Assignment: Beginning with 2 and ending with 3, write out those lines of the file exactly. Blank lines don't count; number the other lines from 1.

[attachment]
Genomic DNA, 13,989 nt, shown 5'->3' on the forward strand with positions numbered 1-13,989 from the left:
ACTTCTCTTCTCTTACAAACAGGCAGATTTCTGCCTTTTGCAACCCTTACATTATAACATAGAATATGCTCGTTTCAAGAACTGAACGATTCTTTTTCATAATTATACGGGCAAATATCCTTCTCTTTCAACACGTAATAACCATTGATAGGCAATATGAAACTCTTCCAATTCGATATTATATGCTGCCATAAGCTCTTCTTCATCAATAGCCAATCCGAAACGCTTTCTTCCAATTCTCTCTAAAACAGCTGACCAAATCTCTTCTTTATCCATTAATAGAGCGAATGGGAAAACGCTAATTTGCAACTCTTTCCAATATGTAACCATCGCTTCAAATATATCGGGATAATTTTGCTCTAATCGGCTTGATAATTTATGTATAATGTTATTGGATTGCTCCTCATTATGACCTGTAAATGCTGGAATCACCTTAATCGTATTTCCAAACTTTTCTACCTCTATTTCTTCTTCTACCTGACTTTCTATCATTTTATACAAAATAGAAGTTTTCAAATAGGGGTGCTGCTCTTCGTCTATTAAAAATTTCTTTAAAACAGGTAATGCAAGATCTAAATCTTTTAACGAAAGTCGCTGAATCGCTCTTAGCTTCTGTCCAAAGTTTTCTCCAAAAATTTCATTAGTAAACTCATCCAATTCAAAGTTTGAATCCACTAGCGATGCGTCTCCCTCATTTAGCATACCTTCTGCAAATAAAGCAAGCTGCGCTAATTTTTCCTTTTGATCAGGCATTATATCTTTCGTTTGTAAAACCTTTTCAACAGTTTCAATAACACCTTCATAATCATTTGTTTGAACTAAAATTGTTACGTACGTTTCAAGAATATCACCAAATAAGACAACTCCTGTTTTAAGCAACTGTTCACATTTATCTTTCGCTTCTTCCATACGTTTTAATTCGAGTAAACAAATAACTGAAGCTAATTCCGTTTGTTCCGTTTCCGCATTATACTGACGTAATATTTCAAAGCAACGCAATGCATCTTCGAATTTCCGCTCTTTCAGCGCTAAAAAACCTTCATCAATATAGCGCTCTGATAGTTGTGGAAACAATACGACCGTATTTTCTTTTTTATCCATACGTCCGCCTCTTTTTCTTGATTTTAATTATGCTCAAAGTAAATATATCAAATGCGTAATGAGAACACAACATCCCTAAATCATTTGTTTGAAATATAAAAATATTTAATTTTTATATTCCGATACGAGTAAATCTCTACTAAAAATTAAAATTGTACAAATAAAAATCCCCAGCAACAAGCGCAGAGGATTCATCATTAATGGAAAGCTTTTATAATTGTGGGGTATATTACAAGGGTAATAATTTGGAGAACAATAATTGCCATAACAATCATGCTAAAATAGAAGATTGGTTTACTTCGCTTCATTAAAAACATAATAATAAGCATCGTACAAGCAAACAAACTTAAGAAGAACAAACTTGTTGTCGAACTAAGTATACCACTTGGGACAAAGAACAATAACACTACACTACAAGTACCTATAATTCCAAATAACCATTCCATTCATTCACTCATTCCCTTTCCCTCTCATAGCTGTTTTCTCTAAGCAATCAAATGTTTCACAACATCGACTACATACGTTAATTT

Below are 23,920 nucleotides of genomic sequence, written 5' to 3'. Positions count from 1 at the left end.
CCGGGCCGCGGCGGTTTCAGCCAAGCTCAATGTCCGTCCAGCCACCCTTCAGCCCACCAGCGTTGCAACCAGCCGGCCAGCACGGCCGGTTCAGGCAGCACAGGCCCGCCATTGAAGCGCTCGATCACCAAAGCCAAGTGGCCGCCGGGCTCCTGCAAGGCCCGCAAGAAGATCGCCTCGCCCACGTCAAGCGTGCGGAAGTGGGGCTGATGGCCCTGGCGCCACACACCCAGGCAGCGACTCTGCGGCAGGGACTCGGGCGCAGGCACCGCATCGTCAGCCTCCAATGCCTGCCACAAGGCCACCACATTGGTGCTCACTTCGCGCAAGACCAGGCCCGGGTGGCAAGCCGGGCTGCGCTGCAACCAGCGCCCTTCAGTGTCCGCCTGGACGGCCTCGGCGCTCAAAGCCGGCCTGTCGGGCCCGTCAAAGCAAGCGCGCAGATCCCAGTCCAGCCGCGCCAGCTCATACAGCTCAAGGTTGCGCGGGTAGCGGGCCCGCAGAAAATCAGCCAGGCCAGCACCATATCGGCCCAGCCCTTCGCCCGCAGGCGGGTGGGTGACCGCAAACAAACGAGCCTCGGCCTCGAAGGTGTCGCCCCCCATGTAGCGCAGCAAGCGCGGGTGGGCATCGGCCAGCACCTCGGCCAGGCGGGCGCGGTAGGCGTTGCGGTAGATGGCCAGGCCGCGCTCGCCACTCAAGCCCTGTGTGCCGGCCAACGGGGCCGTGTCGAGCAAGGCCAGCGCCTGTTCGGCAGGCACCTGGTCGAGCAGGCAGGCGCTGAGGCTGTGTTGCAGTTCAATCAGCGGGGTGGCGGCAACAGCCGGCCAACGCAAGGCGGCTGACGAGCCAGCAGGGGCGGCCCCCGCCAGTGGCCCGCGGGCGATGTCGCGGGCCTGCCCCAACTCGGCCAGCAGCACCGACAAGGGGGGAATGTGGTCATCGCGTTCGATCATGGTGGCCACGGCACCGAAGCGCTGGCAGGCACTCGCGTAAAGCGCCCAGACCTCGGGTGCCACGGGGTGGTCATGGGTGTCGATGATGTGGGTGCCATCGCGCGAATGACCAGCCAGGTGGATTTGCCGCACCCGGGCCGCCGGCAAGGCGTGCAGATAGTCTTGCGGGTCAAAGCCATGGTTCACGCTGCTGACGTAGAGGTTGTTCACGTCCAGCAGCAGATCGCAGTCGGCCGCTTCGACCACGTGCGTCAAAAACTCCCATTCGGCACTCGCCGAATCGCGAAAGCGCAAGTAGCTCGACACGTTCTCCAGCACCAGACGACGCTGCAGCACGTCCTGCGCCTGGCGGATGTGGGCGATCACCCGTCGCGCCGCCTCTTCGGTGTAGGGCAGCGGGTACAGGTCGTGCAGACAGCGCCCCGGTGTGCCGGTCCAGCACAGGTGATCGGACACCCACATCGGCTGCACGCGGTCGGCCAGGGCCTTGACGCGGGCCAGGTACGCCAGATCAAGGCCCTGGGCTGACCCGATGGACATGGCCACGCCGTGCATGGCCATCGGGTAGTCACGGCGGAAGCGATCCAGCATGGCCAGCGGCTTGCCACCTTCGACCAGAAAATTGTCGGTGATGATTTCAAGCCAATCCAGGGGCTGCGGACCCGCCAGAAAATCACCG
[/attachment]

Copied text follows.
ACTTCTCTTCTCTTACAAACAGGCAGATTTCTGCCTTTTGCAACCCTTACATTATAACATAGAATATGCTCGTTTCAAGAACTGAACGATTCTTTTTCATAATTATACGGGCAAATATCCTTCTCTTTCAACACGTAATAACCATTGATAGGCAATATGAAACTCTTCCAATTCGATATTATATGCTGCCATAAGCTCTTCTTCATCAATAGCCAATCCGAAACGCTTTCTTCCAATTCTCTCTAAAACAGCTGACCAAATCTCTTCTTTATCCATTAATAGAGCGAATGGGAAAACGCTAATTTGCAACTCTTTCCAATATGTAACCATCGCTTCAAATATATCGGGATAATTTTGCTCTAATCGGCTTGATAATTTATGTATAATGTTATTGGATTGCTCCTCATTATGACCTGTAAATGCTGGAATCACCTTAATCGTATTTCCAAACTTTTCTACCTCTATTTCTTCTTCTACCTGACTTTCTATCATTTTATACAAAATAGAAGTTTTCAAATAGGGGTGCTGCTCTTCGTCTATTAAAAATTTCTTTAAAACAGGTAATGCAAGATCTAAATCTTTTAACGAAAGTCGCTGAATCGCTCTTAGCTTCTGTCCAAAGTTTTCTCCAAAAATTTCATTAGTAAACTCATCCAATTCAAAGTTTGAATCCACTAGCGATGCGTCTCCCTCATTTAGCATACCTTCTGCAAATAAAGCAAGCTGCGCTAATTTTTCCTTTTGATCAGGCATTATATCTTTCGTTTGTAAAACCTTTTCAACAGTTTCAATAACACCTTCATAATCATTTGTTTGAACTAAAATTGTTACGTACGTTTCAAGAATATCACCAAATAAGACAACTCCTGTTTTAAGCAACTGTTCACATTTATCTTTCGCTTCTTCCATACGTTTTAATTCGAGTAAACAAATAACTGAAGCTAATTCCGTTTGTTCCGTTTCCGCATTATACTGACGTAATATTTCAAAGCAACGCAATGCATCTTCGAATTTCCGCTCTTTCAGCGCTAAAAAACCTTCATCAATATAGCGCTCTGATAGTTGTGGAAACAATACGACCGTATTTTCTTTTTTATCCATACGTCCGCCTCTTTTTCTTGATTTTAATTATGCTCAAAGTAAATATATCAAATGCGTAATGAGAACACAACATCCCTAAATCATTTGTTTGAAATATAAAAATATTTAATTTTTATATTCCGATACGAGTAAATCTCTACTAAAAATTAAAATTGTACAAATAAAAATCCCCAGCAACAAGCGCAGAGGATTCATCATTAATGGAAAGCTTTTATAATTGTGGGGTATATTACAAGGGTAATAATTTGGAGAACAATAATTGCCATAACAATCATGCTAAAATAGAAGATTGGTTTACTTCGCTTCATTAAAAACATAATAATAAGCATCGTACAAGCAAACAAACTTAAGAAGAACAAACTTGTTGTCGAACTAAGTATACCACTTGGGACAAAGAACAATAACACTACACTACAAGTACCTATAATTCCAAATAACCATTCCATTCATTCACTCATTCCCTTTCCCTCTCATAGCTGTTTTCTCTAAGCAATCAAATGTTTCACAACATCGACTACATACGTTAATTT

Below are 23,920 nucleotides of genomic sequence, written 5' to 3'. Positions count from 1 at the left end.